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TAXES AND DUTIES
Goods and Services Tax (GST)
Why must the Government increase GST now when our spending needs are only in the future?
To invest for the future, we would need to start spending now. There are immediate needs to invest in education, R&D, infrastructure, and urban renewal. Programmes to provide more for the lower-income and the elderly are also pressing.
Increasing the GST when the economy is doing well and job prospects are good will also allow the Government to ease the transition to a higher GST rate for our citizens by providing an offset package. If we wait till the bulk of our spending needs are upon us before raising GST, the budget will be too tight and we will not be able to provide any assistance to help Singaporeans transit to a higher GST rate.
How will the Government ensure that the GST increase actually benefits low and middle-income Singaporeans?
As announced in Budget 2007, there will be a comprehensive offset package and it is tilted towards low-income Singaporeans so that they will receive more than the extra GST they have to pay. For middle-income Singaporeans, they will also enjoy substantial benefits to defray the GST increase. Please click
It is unclear as to why the Government has to ''tax the poor to help the poor''. If it is indeed the Government's aim to help the lower-income, why not exempt basic goods and services and impose a higher rate of GST for luxury items?
Exempting basic necessities like rice from GST is not the best way to help poorer Singaporeans. GST exemption on basic necessities will benefit higher-income households more than the middle- and lower-income groups, as the higher-income consume more of everything in absolute terms. Luxury taxes would distort consumer behaviour. The consumers of luxuries tend to be mobile enough to buy the same item somewhere else and deprive our businesses of income. It is preferable that we keep the tax flat so that its rate can be kept low and the system simple to administer. With a flat tax on all goods and services, the Government will be able to harness the additional revenue to help the lower-income to the extent that they will be better off than without the GST increase.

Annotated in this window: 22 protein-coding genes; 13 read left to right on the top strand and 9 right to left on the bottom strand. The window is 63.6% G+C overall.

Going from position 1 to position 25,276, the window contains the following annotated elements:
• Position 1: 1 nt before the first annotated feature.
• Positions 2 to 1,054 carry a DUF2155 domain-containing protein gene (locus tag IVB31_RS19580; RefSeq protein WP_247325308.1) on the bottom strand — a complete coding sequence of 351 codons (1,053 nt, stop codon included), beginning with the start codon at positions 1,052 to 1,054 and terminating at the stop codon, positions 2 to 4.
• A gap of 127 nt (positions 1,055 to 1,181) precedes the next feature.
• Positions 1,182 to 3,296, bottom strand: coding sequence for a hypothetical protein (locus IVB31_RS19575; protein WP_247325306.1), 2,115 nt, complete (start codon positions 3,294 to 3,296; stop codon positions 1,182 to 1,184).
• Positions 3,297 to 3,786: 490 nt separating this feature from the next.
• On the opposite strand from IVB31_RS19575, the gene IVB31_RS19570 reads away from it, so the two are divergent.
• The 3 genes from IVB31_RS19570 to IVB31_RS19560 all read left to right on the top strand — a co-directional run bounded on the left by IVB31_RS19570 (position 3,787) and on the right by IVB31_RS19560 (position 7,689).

Can't GST be waived for medical treatment?
The increase in GST rate will not increase charges for subsidised healthcare services as the Government provides the hospitals and polyclinics direct grants to offset completely the GST they have to pay on all subsidised healthcare services.
The 3Ms framework - Medisave, MediShield and Medifund - is put in place to take care of people''s medical needs, particularly in their old age. Patients who are not able to pay for their share of the medical bills can apply for assistance from Medifund, which is an endowment fund set up specially to help the poor and needy Singaporeans pay for their medical care. Patients can use their Medisave to pay for the balance of their hospital bills, and to take up Medishield to pay for treatment of catastrophic illnesses. Furthermore, recipients of Public Assistance receive free medical treatment in our public hospitals and polyclinics.
Will the increase in GST hurt small businesses more than the big ones?
No. Small firms with turnovers of less than $1 million need not register for GST. While unregistered firms cannot claim back the GST on their purchases, they are not worse off than registered firms as they do not have to charge their customers GST on their products. This means that for the same value-add between the input supplies and the product, unregistered firms can afford to charge a lower price than registered firms.
To help small businesses who wish to register for GST voluntarily, the Government will provide a grant of up to $5000 to offset the registration-related costs such as software and training. The details can be found in
Where can I get information about the Goods and Services Tax?
IRAS publishes comprehensive information on the IRAS website relating to our GST (or VAT) system, which you may find useful. You can access the IRAS website at
to access information relating to GST.
Why is GST applicable to the water conservation tax?
The water conservation tax is a tax to discourage the excessive consumption of water. It forms part of the price, or value of water consumed. GST is a tax on the final value, inclusive of any indirect taxes or levies imposed, of any good or service consumed. Therefore, the water conservation tax is included as a part of the final value of utilities consumed to compute GST payable.
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Last Reviewed on 15 Aug 2011
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